ITS Integration Group
The ITS Integration Group develops applications and implementations that are based on the new and evolving connected-vehicle system designs being developed by the USDOT and other national stakeholders. The connected-vehicle program is a joint development among car manufacturers, state DOTs, and the USDOT to apply wireless communications to the highway system for the purpose of sharing safety and mobility information. The primary goals are to apply crash-avoidance technologies while maintaining a sustainable, efficient roadway environment.
Using these new connected vehicle technologies, the ITS Integration Group develops concepts for use, adapts requirements as needed, and evaluates expected system performance. One example of this focus has been working with the Michigan DOT to find and develop uses for the large quantities of data that will be received from the vehicles to be equipped with the connected-vehicle system.
Recent work includes the support of the initial proof-of-concept testing done in Novi, Michigan, with fifty-four dedicated short-range communications (DSRC) units spread across twenty square miles using a twenty-five-car fleet. The ITS Integration Group implemented a microscopic traffic simulator that modeled the communications protocol used on the vehicle fleet. Using this tool, the performance of the connected-vehicle system was evaluated using thousands of virtual vehicles in the system, from which numerous possible optimizations were identified and reported. This tool served as support for other projects for the Michigan DOT to evaluate possible data aggregation applications.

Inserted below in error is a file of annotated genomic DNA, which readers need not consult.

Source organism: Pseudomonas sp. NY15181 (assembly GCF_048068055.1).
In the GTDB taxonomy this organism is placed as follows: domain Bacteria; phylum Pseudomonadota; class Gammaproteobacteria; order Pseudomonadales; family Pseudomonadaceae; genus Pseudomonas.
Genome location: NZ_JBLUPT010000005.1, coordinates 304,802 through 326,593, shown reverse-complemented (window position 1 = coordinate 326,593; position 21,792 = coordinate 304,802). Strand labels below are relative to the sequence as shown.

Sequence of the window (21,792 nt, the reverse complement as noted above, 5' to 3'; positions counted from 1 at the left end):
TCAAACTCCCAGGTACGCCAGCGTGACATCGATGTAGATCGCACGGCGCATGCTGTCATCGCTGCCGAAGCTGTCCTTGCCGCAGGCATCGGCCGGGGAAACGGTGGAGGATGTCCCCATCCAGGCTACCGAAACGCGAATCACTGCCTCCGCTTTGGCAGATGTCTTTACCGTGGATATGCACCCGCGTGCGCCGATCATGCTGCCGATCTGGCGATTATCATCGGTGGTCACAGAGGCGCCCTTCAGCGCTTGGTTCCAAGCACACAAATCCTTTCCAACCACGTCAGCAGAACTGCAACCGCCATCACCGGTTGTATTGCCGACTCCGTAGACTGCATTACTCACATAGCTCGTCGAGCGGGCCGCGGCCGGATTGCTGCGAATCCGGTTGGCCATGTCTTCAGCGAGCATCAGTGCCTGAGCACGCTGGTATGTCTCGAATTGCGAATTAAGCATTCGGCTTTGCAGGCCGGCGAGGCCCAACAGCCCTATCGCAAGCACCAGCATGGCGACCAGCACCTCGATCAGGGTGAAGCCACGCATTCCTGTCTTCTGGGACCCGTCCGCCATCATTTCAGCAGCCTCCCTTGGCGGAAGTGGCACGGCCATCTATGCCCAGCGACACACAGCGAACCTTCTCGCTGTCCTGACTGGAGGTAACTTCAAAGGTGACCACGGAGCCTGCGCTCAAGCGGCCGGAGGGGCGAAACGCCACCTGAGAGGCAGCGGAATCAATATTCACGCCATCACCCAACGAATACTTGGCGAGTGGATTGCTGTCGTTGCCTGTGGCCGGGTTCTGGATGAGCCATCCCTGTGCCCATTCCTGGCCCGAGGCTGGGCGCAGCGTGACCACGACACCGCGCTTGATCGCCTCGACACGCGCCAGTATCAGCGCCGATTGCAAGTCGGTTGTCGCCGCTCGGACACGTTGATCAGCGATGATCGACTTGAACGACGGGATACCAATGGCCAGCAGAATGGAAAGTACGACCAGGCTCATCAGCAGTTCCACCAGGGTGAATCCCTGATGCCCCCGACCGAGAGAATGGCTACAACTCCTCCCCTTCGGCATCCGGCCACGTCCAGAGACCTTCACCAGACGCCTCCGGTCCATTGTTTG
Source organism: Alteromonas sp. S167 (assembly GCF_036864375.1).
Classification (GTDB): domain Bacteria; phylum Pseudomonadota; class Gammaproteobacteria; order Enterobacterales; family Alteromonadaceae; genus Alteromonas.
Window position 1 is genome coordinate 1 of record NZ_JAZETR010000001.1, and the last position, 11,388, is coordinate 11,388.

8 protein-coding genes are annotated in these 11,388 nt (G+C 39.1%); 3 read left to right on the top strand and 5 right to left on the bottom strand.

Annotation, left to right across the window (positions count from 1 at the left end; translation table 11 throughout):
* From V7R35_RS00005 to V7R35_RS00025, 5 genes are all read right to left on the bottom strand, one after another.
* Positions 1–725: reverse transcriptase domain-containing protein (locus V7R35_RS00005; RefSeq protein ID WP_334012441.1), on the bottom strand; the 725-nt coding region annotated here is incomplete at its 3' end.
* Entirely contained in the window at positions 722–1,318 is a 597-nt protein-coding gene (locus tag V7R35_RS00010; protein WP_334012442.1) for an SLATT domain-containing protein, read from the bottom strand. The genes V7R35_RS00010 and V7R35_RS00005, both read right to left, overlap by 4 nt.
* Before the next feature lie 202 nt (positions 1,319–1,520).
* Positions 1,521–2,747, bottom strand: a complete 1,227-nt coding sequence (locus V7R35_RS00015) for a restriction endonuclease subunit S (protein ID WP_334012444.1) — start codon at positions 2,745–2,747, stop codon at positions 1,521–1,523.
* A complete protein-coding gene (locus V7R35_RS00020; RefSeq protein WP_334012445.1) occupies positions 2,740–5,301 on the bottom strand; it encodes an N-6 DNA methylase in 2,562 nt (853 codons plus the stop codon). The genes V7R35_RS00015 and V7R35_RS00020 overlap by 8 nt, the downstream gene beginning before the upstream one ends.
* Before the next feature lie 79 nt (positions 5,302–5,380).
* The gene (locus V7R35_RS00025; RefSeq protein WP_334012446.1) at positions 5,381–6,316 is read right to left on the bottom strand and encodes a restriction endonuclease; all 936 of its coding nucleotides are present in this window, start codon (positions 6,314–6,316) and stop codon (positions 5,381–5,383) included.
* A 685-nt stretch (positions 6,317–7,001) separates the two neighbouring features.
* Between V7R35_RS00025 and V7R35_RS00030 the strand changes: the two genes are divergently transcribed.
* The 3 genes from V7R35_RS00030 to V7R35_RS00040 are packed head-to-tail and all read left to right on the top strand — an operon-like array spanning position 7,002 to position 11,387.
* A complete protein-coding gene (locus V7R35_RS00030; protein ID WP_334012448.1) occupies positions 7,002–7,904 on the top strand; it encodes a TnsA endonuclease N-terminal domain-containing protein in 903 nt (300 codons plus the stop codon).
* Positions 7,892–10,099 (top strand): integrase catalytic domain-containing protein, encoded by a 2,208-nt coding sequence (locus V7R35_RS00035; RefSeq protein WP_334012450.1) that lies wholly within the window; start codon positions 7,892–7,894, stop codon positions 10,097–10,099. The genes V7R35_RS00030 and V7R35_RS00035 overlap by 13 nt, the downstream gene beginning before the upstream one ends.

In a future deployment providing data from vehicles all over the state, what would a state DOT do with the data and how would a state DOT use the data effectively? To explore these opportunities, the ITS Integration Group evaluated what data needs to be collected, how often, and in what format to support initial applications of interest to the State.
Targeting road roughness and winter weather driving as initial applications, a data collection system was designed and built based on the use of a DROID PDA with its embedded accelerometer, GPS and cellular communications. This application can successfully measure road roughness automatically and report this to MDOT within five minutes. This project, when completed promises to be a substantial labor saving methodology while providing more extensive coverage than previously possible. Detection of snow fall, brake lock-up and remote road surface temperature are other data types being examined.